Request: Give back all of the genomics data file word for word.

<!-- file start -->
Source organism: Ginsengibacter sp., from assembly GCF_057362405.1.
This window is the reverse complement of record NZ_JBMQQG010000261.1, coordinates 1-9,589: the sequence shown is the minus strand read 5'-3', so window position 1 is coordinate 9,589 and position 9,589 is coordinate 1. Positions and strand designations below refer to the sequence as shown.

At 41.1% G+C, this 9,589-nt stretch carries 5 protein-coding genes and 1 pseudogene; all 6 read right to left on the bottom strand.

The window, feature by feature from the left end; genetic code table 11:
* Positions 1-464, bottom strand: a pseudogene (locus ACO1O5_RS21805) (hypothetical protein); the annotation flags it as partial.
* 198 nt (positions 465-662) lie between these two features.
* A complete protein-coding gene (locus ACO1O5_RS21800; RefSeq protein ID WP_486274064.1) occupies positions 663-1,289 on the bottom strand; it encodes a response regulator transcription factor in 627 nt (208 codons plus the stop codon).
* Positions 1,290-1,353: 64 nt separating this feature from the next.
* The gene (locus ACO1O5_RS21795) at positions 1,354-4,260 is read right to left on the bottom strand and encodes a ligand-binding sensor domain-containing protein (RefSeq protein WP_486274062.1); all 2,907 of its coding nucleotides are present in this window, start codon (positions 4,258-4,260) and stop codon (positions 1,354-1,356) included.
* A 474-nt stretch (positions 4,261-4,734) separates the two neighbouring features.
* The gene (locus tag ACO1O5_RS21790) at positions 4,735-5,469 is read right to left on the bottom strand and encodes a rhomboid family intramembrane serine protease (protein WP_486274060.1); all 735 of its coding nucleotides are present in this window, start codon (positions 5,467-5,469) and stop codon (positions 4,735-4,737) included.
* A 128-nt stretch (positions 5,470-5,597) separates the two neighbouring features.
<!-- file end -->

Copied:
Source organism: Ginsengibacter sp., from assembly GCF_057362405.1.
This window is the reverse complement of record NZ_JBMQQG010000261.1, coordinates 1-9,589: the sequence shown is the minus strand read 5'-3', so window position 1 is coordinate 9,589 and position 9,589 is coordinate 1. Positions and strand designations below refer to the sequence as shown.

At 41.1% G+C, this 9,589-nt stretch carries 5 protein-coding genes and 1 pseudogene; all 6 read right to left on the bottom strand.

The window, feature by feature from the left end; genetic code table 11:
* Positions 1-464, bottom strand: a pseudogene (locus ACO1O5_RS21805) (hypothetical protein); the annotation flags it as partial.
* 198 nt (positions 465-662) lie between these two features.
* A complete protein-coding gene (locus ACO1O5_RS21800; RefSeq protein ID WP_486274064.1) occupies positions 663-1,289 on the bottom strand; it encodes a response regulator transcription factor in 627 nt (208 codons plus the stop codon).
* Positions 1,290-1,353: 64 nt separating this feature from the next.
* The gene (locus ACO1O5_RS21795) at positions 1,354-4,260 is read right to left on the bottom strand and encodes a ligand-binding sensor domain-containing protein (RefSeq protein WP_486274062.1); all 2,907 of its coding nucleotides are present in this window, start codon (positions 4,258-4,260) and stop codon (positions 1,354-1,356) included.
* A 474-nt stretch (positions 4,261-4,734) separates the two neighbouring features.
* The gene (locus tag ACO1O5_RS21790) at positions 4,735-5,469 is read right to left on the bottom strand and encodes a rhomboid family intramembrane serine protease (protein WP_486274060.1); all 735 of its coding nucleotides are present in this window, start codon (positions 5,467-5,469) and stop codon (positions 4,735-4,737) included.
* A 128-nt stretch (positions 5,470-5,597) separates the two neighbouring features.